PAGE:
How President Trump’s major Morocco-Israel diplomatic deal blindsided the black hats

Special to

by John J. Metzler

In another stunning breakthrough for Middle East peace, the Kingdom of Morocco has recognized Israel.

The latest diplomatic deal was orchestrated in the waning weeks of the Trump Administration’s first term, but built upon September’s surprising Abraham Accords where three other Arab countries, including the United Arab Emirates, Bahrain, and Sudan put long standing political enmity aside and recognized the state of Israel.

But contrary to U.S. diplomacy with many other regional states, Donald’s Trump’s road to  Morocco is based on deeper shared history, friendships and interests.

King Mohammed VI’s declaration on normalization of ties with Israel has ‘had the impact of a Tsunami’.

As Secretary of State Mike Pompeo underscored, “In 1777, Morocco was the first country to grant diplomatic recognition to the United States of America.  That same year, Morocco opened its ports to the ships of the new American republic, allowing us to engage in trade and commerce and supporting our fight for freedom.  Our friendship has endured.”

Few people are aware that the port of Tangier hosts the oldest American diplomatic property in the world, and the only U.S. National Historic Landmark located outside the United States, the Tangier American Legation.

Washington maintained historically good ties with Morocco which were leveraged to complete one of the last pieces of the peace puzzle, Saudi Arabia notwithstanding.  But as importantly and largely overlooked in the media, the United States has equally recognized Morocco’s disputed claims to the Western Sahara, a huge desolate territory, which remains in political limbo awaiting a long-sought UN referendum.

Since 1991 the UN has maintained the MINURSO peacekeeping mission in the arid region to administer a future referendum on its status.

The U.S. decided to open a Consulate in the southern Atlantic port of Dakhla, which is deep inside Western Sahara, as a vote of confidence to regional development.  Significantly, the USA maintains a Free Trade agreement with Morocco, the only such agreement in Africa.

Moroccan Foreign Minister Nasser Bourita hailed U.S. recognition of Western Sahara’s “Moroccan identity” as a “historic diplomatic breakthrough.”

King Mohammed VI’s declaration on normalization of ties with Israel has “had the impact of a Tsunami” says the head of the Council of Jewish Communities in Morocco, was quoted in the Israel Hayom newspaper.

Indeed, even skeptics of the Mid-East peace process are surprisingly amazed by the speed of the American diplomatic breakthroughs in a region market by mistrust and static policy positions.

The Trump team was able to offer a number of business incentives, political support on the long-frozen Western Sahara dispute, to assuage the skepticism of many Moroccan politicians towards improved links with Israel which in effect further checkmates the Palestinians.

Morocco, Israel and the U.S. have long shared discreet security and intelligence cooperation.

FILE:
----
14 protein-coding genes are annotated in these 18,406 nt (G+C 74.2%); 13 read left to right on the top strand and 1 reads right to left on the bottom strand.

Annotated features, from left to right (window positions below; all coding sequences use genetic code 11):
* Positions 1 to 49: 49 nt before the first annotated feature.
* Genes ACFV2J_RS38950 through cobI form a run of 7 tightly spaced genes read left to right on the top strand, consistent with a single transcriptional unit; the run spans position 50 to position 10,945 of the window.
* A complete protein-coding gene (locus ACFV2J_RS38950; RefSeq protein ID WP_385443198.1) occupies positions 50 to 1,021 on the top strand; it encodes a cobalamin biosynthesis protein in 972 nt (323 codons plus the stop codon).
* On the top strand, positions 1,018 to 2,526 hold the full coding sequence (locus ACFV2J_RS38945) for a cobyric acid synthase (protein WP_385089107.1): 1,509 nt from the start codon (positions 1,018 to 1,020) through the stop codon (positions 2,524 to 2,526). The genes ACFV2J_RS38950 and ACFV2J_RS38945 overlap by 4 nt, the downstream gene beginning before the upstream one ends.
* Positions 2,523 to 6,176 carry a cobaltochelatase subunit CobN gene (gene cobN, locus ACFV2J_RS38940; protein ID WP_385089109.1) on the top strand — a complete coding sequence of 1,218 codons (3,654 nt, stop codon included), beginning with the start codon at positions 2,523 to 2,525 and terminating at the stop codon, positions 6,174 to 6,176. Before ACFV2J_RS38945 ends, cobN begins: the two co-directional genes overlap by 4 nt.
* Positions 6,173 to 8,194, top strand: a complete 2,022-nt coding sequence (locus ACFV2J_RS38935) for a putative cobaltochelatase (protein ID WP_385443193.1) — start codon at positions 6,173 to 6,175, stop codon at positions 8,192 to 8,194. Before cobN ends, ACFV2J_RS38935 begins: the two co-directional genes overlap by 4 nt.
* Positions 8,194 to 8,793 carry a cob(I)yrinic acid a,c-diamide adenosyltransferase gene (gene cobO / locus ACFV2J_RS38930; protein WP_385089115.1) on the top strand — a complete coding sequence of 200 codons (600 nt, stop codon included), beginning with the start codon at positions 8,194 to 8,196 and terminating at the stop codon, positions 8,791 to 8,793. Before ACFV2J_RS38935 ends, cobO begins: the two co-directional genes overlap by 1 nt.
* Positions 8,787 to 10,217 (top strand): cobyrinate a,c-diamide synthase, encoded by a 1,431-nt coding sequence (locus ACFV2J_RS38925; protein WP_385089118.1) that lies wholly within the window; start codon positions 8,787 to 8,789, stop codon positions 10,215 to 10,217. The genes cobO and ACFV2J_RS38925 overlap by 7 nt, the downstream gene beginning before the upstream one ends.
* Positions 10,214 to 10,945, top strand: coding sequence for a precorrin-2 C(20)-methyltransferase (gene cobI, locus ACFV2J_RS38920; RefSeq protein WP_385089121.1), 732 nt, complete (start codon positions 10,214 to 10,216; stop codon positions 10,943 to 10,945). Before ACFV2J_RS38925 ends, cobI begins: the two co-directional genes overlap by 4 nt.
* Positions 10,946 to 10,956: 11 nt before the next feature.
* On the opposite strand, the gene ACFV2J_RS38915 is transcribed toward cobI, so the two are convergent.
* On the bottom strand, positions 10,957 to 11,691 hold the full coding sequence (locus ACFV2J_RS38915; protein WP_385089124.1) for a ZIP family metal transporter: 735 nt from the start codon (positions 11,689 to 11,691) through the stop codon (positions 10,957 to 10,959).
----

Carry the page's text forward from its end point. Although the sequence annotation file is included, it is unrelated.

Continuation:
A former French protectorate, Morocco has been long hailed as a moderate Moslem country in North Africa’s Maghreb, contrary to places such as neighboring Algeria. Typically, political   rapprochement between Rabat and Paris works smoothly so we may assume that Washington’s bold initiative was hardly a surprise to the French.

While Morocco is overwhelmingly Sunni Muslim, the country hosts a small but ancient Jewish community numbering 4,000.   Back during French rule, the numbers stood near 250,000.

Almost one million Israelis are of Moroccan descent. Morocco’s constitution states, “the country is a Muslim state … Religions other than Islam and Judaism are not recognized by the constitution or laws,” according to the State Department’s Report on International Religious Freedom.

Morocco’s tiny Christian community is, however, free to practice.

Noted French geopolitical expert Michel Gurfinkiel asserts, “The Abraham Accords pave the way, to a Muslim-Jewish-Christian coexistence pact which would guarantee the safety of the Christian communities in the Middle East and help the European countries to manage their own Muslim communities. It is essentially an anti-jihad, anti-Iran and anti-Turkey move that fits with France’s and Europe’s vital interests.”

The leftist nationalist Polisario movement, heavily supported by Algeria, has long opposed the Sahara’s incorporation into the Moroccan Kingdom; the Polisario runs bases and camps for tens of thousands of displaced militants and Sahrawi refugees.  The largely exile Sahrawi Arab Democratic Republic, proclaimed in 1976, claims the resource-rich region which was once under Spanish rule.

President Trump’s move caught Algeria off balance. It equally blindsided the Palestinian Authority who naturally sees the move as a grand sellout by Arab Morocco.  Moreover Russia decried the landmark deal as illegal.

Morocco’s new relationship with Israel underscores the fruits of quiet diplomacy.Equally, Donald Trump has revitalized American ties to strategic Morocco and has significantly upgraded the American presence in this pivotal North African land.

John J. Metzler is a United Nations correspondent covering diplomatic and defense issues. He is the author of Divided Dynamism the Diplomacy of Separated Nations: Germany, Korea, China (2014). [See pre-2011 Archives]